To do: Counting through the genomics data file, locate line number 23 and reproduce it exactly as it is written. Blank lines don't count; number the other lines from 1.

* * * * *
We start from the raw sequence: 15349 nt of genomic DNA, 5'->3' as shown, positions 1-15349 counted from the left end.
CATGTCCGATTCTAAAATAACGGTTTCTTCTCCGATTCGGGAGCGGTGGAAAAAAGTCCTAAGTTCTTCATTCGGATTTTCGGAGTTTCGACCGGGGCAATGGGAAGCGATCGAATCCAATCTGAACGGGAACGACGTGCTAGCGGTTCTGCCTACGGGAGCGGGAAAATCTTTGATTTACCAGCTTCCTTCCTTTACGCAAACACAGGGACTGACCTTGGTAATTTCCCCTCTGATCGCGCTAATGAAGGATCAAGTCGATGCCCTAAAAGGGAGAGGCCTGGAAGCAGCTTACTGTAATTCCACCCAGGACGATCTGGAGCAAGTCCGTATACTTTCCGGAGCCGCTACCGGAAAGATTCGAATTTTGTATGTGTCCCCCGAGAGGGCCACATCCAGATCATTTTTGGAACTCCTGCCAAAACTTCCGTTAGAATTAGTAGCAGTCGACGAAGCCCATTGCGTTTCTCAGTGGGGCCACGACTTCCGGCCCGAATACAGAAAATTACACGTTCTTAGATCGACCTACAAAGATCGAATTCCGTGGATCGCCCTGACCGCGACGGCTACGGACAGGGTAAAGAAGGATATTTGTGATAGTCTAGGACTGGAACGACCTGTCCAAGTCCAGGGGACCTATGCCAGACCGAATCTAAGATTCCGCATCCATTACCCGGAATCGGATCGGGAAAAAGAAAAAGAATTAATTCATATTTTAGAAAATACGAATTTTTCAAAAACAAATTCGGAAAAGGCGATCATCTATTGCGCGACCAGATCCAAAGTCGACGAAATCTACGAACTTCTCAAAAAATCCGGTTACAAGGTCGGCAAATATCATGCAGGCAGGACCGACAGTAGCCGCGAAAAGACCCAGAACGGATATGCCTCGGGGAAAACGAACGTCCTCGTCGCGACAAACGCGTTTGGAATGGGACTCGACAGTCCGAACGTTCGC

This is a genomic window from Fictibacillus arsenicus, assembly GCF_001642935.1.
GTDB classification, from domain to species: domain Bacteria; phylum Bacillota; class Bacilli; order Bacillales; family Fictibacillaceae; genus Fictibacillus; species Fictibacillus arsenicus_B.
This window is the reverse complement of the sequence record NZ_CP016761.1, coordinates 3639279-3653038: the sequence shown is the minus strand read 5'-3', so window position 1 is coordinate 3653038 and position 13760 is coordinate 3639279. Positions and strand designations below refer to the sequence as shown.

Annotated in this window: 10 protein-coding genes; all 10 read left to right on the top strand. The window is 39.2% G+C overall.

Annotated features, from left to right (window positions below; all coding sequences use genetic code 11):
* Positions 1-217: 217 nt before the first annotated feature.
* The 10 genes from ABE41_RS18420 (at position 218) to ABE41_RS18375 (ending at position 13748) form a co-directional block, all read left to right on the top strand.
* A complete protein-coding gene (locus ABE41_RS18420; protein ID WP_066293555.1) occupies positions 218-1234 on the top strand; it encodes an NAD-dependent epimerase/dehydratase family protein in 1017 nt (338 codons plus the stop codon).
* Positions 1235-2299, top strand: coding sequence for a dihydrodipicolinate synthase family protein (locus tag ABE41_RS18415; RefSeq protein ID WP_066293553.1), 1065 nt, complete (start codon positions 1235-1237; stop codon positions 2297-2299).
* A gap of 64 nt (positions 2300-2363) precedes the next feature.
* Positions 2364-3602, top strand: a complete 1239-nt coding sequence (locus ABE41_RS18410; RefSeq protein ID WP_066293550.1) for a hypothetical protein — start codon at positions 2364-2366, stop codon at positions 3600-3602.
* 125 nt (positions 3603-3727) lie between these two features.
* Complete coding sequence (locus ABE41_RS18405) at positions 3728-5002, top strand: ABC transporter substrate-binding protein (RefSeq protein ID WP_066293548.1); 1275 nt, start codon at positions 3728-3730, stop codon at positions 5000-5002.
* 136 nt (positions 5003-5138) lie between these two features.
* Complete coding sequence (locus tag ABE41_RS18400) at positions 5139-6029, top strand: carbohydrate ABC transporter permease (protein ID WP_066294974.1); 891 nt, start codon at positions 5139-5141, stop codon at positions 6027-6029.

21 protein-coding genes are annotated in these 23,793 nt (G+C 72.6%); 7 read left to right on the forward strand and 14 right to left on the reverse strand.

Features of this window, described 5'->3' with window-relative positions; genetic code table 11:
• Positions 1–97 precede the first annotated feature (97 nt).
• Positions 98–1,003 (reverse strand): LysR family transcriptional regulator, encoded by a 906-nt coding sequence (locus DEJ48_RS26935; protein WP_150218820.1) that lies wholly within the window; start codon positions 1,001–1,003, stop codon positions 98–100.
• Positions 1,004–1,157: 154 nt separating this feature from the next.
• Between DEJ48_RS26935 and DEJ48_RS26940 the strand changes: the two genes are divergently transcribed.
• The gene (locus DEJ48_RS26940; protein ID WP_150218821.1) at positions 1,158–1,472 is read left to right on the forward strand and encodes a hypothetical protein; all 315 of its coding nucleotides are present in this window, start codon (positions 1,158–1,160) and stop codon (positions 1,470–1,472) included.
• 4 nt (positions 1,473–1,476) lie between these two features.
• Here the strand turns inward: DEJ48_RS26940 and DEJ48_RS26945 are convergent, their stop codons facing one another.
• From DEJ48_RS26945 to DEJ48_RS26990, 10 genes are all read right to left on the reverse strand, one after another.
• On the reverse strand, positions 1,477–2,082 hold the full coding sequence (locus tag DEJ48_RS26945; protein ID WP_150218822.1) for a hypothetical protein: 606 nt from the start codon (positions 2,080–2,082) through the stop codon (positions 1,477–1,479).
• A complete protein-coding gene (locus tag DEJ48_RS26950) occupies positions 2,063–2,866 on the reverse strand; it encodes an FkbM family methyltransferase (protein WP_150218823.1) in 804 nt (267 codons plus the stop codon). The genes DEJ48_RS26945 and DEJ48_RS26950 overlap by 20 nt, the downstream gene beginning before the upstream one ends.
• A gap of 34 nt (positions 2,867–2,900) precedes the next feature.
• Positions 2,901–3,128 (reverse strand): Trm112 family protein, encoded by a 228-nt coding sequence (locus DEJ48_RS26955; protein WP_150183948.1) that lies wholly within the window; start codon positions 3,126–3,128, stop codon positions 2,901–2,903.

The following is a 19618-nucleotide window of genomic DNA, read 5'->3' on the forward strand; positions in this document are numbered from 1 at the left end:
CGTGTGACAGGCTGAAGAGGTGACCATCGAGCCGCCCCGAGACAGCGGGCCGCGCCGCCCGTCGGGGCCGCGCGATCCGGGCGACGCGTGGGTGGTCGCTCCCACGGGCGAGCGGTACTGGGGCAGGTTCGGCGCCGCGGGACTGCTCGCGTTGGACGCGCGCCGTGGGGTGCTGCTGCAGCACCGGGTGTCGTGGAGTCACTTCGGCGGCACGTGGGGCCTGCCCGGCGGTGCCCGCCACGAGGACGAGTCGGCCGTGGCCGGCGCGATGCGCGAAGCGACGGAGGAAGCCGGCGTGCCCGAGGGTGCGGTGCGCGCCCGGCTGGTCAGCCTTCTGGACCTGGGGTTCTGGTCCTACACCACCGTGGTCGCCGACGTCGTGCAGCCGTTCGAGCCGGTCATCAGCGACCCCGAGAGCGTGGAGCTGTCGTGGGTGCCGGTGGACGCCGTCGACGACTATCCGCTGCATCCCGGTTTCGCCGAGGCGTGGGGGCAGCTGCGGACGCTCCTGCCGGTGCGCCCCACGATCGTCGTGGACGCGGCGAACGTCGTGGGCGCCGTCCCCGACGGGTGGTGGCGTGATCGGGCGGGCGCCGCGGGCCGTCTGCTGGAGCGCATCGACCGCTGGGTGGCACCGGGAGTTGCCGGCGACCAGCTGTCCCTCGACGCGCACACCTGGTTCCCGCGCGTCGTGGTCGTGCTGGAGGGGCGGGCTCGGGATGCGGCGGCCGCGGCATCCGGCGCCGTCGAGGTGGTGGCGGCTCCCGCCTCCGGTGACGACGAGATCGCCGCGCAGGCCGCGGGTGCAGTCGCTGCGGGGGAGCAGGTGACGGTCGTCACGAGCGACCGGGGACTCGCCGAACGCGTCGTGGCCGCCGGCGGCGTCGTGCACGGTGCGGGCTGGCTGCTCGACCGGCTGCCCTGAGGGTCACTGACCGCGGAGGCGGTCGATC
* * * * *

• Between DEJ48_RS26935 and DEJ48_RS26940 the strand changes: the two genes are divergently transcribed.